Criminalizing Adultery Constitutional
By Kim Rahn
The Constitutional Court ruled Thursday that the adultery law that punishes extramarital affairs is constitutional.
It is the fourth time that the court has reviewed adulter cases and delivered a verdict in favor of the 55-year-old law.
The ruling comes after actress Ok So-ri, who was sued by her former husband for adultery, filed a petition with the court in February against the application of criminal law to adultery.
``The case is about privacy and the right to choose sexual relations. But the law does not violate the constitutional principle banning excessive restriction of such rights. The law is a measure to keep marital order, which is the basis of the family,'' the court said Thursday.
``Society still recognizes that adultery damages social order. The punishment of a two-year jail term is not excessive when comparing it with responsibility,'' it said.
According to the law, those convicted of adultery are subject to two years in prison without other punitive options.
Ok and those against the law have claimed that sexual life, which is private and is caused from emotion, should not be subject to a criminal punishment, saying the law infringed on the right of individual choice in sexual relations and the right to privacy.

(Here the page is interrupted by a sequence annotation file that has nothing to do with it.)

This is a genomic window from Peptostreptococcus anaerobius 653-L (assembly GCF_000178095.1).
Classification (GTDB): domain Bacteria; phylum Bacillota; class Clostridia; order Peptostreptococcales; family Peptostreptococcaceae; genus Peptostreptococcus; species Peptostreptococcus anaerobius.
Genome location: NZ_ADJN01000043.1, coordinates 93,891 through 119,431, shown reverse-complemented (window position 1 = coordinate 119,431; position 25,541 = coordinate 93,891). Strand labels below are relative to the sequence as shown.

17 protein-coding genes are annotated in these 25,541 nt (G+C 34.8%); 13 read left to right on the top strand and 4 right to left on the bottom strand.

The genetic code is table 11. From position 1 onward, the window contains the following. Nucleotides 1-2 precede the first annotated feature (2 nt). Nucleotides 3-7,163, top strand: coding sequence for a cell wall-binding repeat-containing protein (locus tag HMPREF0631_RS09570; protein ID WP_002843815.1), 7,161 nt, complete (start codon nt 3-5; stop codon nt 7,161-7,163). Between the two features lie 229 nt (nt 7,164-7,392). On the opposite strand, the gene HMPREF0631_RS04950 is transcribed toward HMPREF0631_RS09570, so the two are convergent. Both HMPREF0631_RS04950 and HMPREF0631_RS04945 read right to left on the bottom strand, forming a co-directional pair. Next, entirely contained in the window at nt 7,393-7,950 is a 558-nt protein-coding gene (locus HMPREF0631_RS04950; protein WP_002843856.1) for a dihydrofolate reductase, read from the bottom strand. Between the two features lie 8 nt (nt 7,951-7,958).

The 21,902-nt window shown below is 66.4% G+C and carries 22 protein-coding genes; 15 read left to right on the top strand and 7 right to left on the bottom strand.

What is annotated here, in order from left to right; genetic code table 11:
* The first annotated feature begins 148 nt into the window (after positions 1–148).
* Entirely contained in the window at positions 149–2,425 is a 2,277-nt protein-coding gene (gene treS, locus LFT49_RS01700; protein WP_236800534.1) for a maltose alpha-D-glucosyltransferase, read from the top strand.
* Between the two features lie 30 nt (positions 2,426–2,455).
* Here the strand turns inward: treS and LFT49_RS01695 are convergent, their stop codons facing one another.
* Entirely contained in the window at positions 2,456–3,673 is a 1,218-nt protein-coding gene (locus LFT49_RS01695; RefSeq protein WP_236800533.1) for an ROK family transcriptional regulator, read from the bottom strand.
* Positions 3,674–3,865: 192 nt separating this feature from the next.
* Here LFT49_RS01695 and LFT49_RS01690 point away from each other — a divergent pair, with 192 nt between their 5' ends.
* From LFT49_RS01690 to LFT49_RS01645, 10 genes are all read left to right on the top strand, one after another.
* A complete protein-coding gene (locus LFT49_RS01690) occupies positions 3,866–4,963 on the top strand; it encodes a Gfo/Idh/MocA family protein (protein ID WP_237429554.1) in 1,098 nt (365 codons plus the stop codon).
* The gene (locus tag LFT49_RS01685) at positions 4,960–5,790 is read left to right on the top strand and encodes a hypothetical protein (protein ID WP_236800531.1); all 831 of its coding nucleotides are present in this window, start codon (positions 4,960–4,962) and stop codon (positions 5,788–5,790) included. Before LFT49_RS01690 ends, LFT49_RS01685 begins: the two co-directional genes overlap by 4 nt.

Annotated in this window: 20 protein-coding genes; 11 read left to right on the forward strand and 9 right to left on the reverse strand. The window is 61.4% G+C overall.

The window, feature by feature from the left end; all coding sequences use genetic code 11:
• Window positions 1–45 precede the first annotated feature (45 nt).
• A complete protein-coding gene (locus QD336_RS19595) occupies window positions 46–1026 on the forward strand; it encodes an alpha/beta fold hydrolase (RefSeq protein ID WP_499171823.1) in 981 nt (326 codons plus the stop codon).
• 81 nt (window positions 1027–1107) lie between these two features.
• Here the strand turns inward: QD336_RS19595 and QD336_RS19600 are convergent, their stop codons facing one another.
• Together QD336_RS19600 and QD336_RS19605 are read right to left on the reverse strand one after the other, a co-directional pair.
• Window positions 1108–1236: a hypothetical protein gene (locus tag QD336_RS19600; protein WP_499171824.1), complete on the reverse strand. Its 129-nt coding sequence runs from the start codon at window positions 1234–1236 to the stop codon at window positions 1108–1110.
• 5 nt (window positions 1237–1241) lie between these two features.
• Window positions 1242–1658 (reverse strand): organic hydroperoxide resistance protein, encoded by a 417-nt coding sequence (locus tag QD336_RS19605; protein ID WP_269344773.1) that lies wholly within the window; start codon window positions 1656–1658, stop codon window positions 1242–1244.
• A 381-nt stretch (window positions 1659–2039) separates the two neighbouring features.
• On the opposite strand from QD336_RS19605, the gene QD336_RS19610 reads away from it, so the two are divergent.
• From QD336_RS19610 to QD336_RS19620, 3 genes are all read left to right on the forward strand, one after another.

They also claimed the law, which stipulates only a two-year prison term, is against the principle banning excessive punishment.
Following the ruling, the trial on Ok's adultery, which had been suspended until the Constitutional Court's decision came, is likely to resume soon.
In the previous rulings in 1990, 1993 and 2001, the court concluded it was constitutional to criminalize adultery.
This time, five out of the nine justices of the court said the law was unconstitutional, however at least two thirds of them ― six ― have to agree on this.
About 1,200 people have been indicted annually on charges of adultery over the last three years. But only a small portion of them has actually been put imprisoned.